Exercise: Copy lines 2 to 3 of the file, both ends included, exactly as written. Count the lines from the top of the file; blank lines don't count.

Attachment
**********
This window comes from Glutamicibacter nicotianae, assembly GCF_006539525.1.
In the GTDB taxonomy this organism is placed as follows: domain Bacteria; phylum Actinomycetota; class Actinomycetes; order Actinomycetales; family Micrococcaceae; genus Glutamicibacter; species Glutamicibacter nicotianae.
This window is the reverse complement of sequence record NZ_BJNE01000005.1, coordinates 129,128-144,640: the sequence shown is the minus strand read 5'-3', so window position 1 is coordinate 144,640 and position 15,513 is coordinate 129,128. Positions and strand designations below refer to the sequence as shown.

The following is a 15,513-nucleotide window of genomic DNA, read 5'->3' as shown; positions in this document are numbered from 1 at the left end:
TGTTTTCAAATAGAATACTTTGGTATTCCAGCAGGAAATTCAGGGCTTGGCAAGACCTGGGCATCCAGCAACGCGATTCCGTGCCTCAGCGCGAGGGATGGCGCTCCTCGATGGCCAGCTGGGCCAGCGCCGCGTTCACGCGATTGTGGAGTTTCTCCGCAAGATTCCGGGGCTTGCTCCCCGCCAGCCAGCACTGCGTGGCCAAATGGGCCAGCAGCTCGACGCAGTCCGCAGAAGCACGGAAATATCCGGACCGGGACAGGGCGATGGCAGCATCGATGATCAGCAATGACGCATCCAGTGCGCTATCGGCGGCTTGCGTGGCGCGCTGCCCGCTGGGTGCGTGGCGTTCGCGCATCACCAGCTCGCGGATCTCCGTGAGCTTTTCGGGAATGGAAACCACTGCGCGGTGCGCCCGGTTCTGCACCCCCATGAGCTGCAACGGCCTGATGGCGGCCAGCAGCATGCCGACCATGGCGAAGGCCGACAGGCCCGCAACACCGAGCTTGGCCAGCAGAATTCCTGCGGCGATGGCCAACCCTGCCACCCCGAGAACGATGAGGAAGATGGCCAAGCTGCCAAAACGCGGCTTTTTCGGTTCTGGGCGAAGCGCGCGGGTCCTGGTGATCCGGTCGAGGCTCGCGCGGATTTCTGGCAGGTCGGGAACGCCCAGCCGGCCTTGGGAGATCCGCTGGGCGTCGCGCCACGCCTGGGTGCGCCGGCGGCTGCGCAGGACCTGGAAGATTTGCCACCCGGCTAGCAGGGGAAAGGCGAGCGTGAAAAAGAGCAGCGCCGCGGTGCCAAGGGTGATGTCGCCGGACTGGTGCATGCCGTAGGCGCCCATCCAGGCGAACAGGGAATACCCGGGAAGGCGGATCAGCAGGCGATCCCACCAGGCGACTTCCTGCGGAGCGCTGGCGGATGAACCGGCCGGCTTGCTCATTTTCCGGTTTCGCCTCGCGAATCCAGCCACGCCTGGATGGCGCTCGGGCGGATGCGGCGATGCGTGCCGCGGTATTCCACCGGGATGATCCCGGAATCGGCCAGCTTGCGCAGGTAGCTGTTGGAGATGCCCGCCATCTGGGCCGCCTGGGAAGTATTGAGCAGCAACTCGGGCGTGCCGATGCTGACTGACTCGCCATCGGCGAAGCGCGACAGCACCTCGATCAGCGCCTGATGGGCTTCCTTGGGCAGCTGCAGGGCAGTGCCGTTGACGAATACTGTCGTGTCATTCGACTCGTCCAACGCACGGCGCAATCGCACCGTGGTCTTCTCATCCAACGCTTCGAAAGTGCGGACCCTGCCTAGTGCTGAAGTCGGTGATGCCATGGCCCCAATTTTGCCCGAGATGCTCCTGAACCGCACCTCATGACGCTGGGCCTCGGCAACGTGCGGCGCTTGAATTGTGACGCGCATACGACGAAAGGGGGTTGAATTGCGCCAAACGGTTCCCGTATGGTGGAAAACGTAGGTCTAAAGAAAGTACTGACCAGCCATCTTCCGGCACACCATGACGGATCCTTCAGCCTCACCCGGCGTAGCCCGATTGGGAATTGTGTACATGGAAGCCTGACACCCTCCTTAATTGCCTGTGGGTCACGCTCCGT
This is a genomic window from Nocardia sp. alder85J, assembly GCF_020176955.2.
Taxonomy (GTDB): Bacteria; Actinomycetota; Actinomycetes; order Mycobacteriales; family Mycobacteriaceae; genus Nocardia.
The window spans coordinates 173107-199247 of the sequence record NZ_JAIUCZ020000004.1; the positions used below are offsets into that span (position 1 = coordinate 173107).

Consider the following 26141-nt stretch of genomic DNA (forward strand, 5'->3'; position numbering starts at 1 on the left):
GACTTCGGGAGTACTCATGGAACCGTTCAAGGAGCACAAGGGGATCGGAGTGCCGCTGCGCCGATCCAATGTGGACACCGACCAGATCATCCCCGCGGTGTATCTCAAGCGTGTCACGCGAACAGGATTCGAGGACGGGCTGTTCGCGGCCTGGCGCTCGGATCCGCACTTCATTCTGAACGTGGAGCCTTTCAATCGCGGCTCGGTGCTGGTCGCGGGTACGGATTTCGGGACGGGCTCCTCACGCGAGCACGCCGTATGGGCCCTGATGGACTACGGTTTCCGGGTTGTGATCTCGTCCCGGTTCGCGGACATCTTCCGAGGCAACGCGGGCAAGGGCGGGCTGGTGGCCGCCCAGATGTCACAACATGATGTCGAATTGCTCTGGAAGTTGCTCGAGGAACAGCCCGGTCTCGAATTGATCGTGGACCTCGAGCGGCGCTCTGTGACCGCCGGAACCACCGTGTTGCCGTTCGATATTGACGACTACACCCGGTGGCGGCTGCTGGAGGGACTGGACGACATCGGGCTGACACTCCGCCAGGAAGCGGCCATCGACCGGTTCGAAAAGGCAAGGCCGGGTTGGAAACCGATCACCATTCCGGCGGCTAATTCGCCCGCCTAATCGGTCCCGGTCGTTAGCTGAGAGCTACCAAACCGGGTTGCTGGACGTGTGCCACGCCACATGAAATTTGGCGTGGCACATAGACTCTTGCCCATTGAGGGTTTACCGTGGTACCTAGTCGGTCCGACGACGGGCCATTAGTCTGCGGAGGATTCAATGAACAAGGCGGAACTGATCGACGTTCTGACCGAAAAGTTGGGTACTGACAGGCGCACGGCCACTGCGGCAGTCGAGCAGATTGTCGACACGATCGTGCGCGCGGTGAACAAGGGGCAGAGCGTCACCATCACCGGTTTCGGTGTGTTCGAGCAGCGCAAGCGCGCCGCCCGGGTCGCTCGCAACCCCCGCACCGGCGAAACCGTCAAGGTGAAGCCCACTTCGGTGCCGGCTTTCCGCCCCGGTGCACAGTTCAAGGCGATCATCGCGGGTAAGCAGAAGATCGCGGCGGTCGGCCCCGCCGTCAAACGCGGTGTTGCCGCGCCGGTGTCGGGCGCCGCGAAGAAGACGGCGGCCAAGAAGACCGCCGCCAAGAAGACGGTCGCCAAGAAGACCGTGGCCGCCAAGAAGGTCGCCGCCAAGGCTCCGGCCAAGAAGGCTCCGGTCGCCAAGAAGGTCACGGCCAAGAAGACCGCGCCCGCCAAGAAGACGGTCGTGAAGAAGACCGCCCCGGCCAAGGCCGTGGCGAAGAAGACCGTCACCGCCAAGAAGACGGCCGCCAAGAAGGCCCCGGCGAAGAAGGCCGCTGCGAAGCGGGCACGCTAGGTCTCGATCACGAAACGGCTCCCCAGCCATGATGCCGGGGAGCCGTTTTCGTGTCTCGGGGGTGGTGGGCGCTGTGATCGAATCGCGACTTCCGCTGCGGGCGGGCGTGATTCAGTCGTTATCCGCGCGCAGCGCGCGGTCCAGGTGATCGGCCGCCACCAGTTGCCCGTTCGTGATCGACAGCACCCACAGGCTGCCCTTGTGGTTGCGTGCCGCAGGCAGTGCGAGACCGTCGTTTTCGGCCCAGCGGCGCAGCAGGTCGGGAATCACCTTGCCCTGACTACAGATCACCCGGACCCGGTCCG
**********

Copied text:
In the GTDB taxonomy this organism is placed as follows: domain Bacteria; phylum Actinomycetota; class Actinomycetes; order Actinomycetales; family Micrococcaceae; genus Glutamicibacter; species Glutamicibacter nicotianae.
This window is the reverse complement of sequence record NZ_BJNE01000005.1, coordinates 129,128-144,640: the sequence shown is the minus strand read 5'-3', so window position 1 is coordinate 144,640 and position 15,513 is coordinate 129,128. Positions and strand designations below refer to the sequence as shown.